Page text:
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A Journal on Physical Medicine and Rehabilitation after Pathological Events
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Indexed/Abstracted in: CINAHL, Current Contents/Clinical Medicine, EMBASE, PubMed/MEDLINE, Science Citation Index Expanded (SciSearch), Scopus
Impact Factor 2,063
Europa Medicophysica 2003 June;39(2):69-78
Relationship between neurological level and functional recovery in spinal cord injury patients after rehabilitation
Zampa A. 1, Zacquini S. 2, Rosin C. 1, Bizzarini E. 1, Magrin P. 3, Saccavini M. 1
1 Spinal Unit, Rehabilitation Medicine Department Physical Medicine and Rehabilitation Institute, Udine, Italy
2 Medical School of Physical Medicine and Rehabilitation University of Trieste, Trieste, Italy
3 Medical School of Sport Medicine University of Udine, Udine, Italy
Aim. During the acute phase of spinal cord lesions, clinical evolution is evaluated through procedures of the neurological type, whereas during rehabilitation measures finalised to define functional assessment become more important. The study analyses the relationship between neurological level and functional outcome in a population of spinal cord injury (SCI) patients in the post-acute phase at the completion of an overall rehabilitation programme.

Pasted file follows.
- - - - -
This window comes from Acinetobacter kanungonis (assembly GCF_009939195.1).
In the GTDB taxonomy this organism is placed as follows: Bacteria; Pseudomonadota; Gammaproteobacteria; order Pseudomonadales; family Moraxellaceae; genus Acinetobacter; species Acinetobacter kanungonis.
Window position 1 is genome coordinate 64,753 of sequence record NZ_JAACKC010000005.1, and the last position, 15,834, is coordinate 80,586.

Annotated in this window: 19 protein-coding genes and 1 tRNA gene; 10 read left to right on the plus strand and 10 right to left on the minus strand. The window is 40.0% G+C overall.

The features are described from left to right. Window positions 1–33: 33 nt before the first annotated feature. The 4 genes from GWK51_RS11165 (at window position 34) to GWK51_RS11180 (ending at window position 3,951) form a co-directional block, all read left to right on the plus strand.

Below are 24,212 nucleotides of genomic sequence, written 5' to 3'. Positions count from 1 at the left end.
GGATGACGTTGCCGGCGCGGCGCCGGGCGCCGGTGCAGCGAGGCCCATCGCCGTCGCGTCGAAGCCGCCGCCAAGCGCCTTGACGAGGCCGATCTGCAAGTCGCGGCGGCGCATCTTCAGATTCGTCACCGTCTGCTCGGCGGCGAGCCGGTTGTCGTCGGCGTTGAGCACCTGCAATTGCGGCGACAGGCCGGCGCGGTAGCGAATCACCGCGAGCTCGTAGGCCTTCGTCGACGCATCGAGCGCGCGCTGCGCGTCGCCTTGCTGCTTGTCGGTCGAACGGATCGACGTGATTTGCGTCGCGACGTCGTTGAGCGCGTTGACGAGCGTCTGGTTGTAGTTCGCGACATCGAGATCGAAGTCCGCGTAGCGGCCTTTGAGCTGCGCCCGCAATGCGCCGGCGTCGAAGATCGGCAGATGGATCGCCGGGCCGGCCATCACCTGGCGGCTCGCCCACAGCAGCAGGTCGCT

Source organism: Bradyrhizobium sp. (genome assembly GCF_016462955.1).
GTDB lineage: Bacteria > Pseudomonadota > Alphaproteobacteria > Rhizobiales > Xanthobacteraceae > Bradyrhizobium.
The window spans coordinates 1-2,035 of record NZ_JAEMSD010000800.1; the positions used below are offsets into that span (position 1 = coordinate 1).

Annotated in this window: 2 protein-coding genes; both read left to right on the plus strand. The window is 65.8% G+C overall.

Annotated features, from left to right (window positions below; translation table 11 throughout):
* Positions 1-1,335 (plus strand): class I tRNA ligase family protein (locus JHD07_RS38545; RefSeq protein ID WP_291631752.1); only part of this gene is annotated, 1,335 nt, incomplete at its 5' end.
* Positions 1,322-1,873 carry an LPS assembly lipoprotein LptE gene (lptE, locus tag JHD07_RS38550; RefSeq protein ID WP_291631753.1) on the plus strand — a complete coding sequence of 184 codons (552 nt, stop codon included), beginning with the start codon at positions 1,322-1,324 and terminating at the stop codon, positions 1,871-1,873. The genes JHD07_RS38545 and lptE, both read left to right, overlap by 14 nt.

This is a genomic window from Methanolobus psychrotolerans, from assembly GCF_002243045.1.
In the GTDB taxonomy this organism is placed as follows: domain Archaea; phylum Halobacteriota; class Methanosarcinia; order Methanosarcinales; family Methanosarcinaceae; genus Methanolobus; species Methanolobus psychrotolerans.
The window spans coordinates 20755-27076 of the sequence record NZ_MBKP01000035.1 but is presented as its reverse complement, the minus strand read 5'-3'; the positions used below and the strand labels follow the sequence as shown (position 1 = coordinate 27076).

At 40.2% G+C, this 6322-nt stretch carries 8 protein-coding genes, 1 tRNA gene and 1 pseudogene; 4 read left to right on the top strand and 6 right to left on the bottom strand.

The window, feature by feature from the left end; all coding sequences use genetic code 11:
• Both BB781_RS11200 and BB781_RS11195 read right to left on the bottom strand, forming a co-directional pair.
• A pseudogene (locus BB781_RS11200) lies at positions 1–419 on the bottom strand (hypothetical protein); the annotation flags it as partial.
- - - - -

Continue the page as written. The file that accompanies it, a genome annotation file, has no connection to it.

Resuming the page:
Methods. The retrospective study was conducted at the Spinal Unit of the Physical Medicine and Rehabilitation Hospital, Udine, Italy, on a population of 71 patients with traumatic and non-traumatic spinal cord lesions, all in the post-acute phase, with entrance neurological lesions corresponding to grade A, B or C of the American Spinal Injury Association ASIA impairment scale. The spinal cord injury patients were evaluated on discharge for completion of spinal cord damage (A, B, C, D) and subdivided by neurological level into 5 groups (C4, C5, C6-C7, D1-D6, D7-L1).
Results. Motor Functional Independence Measure (FIM) scores at discharge showed a progressive and constant increase as the neurological level descended in the caudal sense. Gains in motor FIM score between entrance and discharge were found to be significant on comparing groups of patients belonging to different neurological levels. A significant difference in score of the individual items in the motor FIM scale between adjacent neurological groups was only found in some cases.
Conclusion. The study shows an inverse relationship between scores obtained with the motor FIM and neurological level, such that high functional scores corresponded to a condition of less neurological damage. The FIM scale successfully discriminated for most items between tetraplegia and paraplegia but, without a from cervical to lumbar SCI patients continuum. Lastly, in our opinion in the evaluation of items relating of mobility and locomotion contextual, environmental and personal factors should also be analysed, as proposed recently in the International Classification of Functioning, Disability and Health (ICF).